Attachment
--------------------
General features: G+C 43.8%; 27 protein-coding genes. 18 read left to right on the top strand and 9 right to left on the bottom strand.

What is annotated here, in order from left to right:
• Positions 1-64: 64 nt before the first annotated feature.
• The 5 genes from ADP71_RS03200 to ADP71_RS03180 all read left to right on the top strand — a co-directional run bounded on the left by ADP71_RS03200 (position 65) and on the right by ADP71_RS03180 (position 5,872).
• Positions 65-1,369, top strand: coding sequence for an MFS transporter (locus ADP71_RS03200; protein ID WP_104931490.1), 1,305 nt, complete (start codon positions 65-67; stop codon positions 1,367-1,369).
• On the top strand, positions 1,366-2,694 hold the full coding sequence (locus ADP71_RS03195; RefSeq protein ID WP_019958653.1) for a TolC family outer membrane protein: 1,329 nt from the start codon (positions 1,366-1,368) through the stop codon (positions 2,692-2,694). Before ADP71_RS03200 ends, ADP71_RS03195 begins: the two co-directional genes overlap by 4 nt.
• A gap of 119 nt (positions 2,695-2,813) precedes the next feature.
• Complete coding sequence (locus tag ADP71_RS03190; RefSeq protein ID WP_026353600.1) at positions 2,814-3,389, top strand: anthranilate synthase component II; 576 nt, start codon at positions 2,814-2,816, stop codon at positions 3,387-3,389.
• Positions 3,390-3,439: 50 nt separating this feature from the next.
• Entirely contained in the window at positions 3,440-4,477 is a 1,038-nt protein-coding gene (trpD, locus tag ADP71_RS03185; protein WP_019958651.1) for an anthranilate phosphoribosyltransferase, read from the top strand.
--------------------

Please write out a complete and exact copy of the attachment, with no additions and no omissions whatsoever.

General features: G+C 43.8%; 27 protein-coding genes. 18 read left to right on the top strand and 9 right to left on the bottom strand.

What is annotated here, in order from left to right:
• Positions 1-64: 64 nt before the first annotated feature.
• The 5 genes from ADP71_RS03200 to ADP71_RS03180 all read left to right on the top strand — a co-directional run bounded on the left by ADP71_RS03200 (position 65) and on the right by ADP71_RS03180 (position 5,872).
• Positions 65-1,369, top strand: coding sequence for an MFS transporter (locus ADP71_RS03200; protein ID WP_104931490.1), 1,305 nt, complete (start codon positions 65-67; stop codon positions 1,367-1,369).
• On the top strand, positions 1,366-2,694 hold the full coding sequence (locus ADP71_RS03195; RefSeq protein ID WP_019958653.1) for a TolC family outer membrane protein: 1,329 nt from the start codon (positions 1,366-1,368) through the stop codon (positions 2,692-2,694). Before ADP71_RS03200 ends, ADP71_RS03195 begins: the two co-directional genes overlap by 4 nt.
• A gap of 119 nt (positions 2,695-2,813) precedes the next feature.
• Complete coding sequence (locus tag ADP71_RS03190; RefSeq protein ID WP_026353600.1) at positions 2,814-3,389, top strand: anthranilate synthase component II; 576 nt, start codon at positions 2,814-2,816, stop codon at positions 3,387-3,389.
• Positions 3,390-3,439: 50 nt separating this feature from the next.
• Entirely contained in the window at positions 3,440-4,477 is a 1,038-nt protein-coding gene (trpD, locus tag ADP71_RS03185; protein WP_019958651.1) for an anthranilate phosphoribosyltransferase, read from the top strand.